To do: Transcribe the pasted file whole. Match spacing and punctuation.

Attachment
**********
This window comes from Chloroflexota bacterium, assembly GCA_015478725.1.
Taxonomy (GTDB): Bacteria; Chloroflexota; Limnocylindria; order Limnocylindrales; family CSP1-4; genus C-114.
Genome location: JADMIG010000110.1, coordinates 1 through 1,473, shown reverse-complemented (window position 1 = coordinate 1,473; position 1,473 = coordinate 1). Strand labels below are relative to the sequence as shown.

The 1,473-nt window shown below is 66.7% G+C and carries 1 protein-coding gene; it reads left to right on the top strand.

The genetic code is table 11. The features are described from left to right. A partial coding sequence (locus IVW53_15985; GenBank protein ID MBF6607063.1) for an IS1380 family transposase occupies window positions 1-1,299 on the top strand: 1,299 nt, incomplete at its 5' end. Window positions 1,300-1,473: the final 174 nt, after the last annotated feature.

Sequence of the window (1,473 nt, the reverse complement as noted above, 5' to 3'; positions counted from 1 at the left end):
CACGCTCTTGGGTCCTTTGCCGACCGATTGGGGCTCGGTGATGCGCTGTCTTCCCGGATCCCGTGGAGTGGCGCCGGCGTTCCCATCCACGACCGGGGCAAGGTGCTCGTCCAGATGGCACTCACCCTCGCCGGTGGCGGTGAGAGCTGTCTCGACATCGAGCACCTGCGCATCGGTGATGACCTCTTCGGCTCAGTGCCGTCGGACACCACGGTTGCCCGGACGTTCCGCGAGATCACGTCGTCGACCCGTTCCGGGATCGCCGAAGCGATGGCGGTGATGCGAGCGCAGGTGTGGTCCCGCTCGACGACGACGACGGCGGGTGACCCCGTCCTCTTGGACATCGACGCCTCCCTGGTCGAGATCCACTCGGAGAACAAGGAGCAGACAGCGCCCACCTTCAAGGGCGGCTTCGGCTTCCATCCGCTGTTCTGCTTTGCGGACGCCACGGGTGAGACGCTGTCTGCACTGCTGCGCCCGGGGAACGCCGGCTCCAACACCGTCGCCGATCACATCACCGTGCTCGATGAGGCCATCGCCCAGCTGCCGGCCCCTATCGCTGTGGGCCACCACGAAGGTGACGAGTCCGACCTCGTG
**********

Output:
This window comes from Chloroflexota bacterium, assembly GCA_015478725.1.
Taxonomy (GTDB): Bacteria; Chloroflexota; Limnocylindria; order Limnocylindrales; family CSP1-4; genus C-114.
Genome location: JADMIG010000110.1, coordinates 1 through 1,473, shown reverse-complemented (window position 1 = coordinate 1,473; position 1,473 = coordinate 1). Strand labels below are relative to the sequence as shown.

The 1,473-nt window shown below is 66.7% G+C and carries 1 protein-coding gene; it reads left to right on the top strand.

The genetic code is table 11. The features are described from left to right. A partial coding sequence (locus IVW53_15985; GenBank protein ID MBF6607063.1) for an IS1380 family transposase occupies window positions 1-1,299 on the top strand: 1,299 nt, incomplete at its 5' end. Window positions 1,300-1,473: the final 174 nt, after the last annotated feature.

Sequence of the window (1,473 nt, the reverse complement as noted above, 5' to 3'; positions counted from 1 at the left end):
CACGCTCTTGGGTCCTTTGCCGACCGATTGGGGCTCGGTGATGCGCTGTCTTCCCGGATCCCGTGGAGTGGCGCCGGCGTTCCCATCCACGACCGGGGCAAGGTGCTCGTCCAGATGGCACTCACCCTCGCCGGTGGCGGTGAGAGCTGTCTCGACATCGAGCACCTGCGCATCGGTGATGACCTCTTCGGCTCAGTGCCGTCGGACACCACGGTTGCCCGGACGTTCCGCGAGATCACGTCGTCGACCCGTTCCGGGATCGCCGAAGCGATGGCGGTGATGCGAGCGCAGGTGTGGTCCCGCTCGACGACGACGACGGCGGGTGACCCCGTCCTCTTGGACATCGACGCCTCCCTGGTCGAGATCCACTCGGAGAACAAGGAGCAGACAGCGCCCACCTTCAAGGGCGGCTTCGGCTTCCATCCGCTGTTCTGCTTTGCGGACGCCACGGGTGAGACGCTGTCTGCACTGCTGCGCCCGGGGAACGCCGGCTCCAACACCGTCGCCGATCACATCACCGTGCTCGATGAGGCCATCGCCCAGCTGCCGGCCCCTATCGCTGTGGGCCACCACGAAGGTGACGAGTCCGACCTCGTG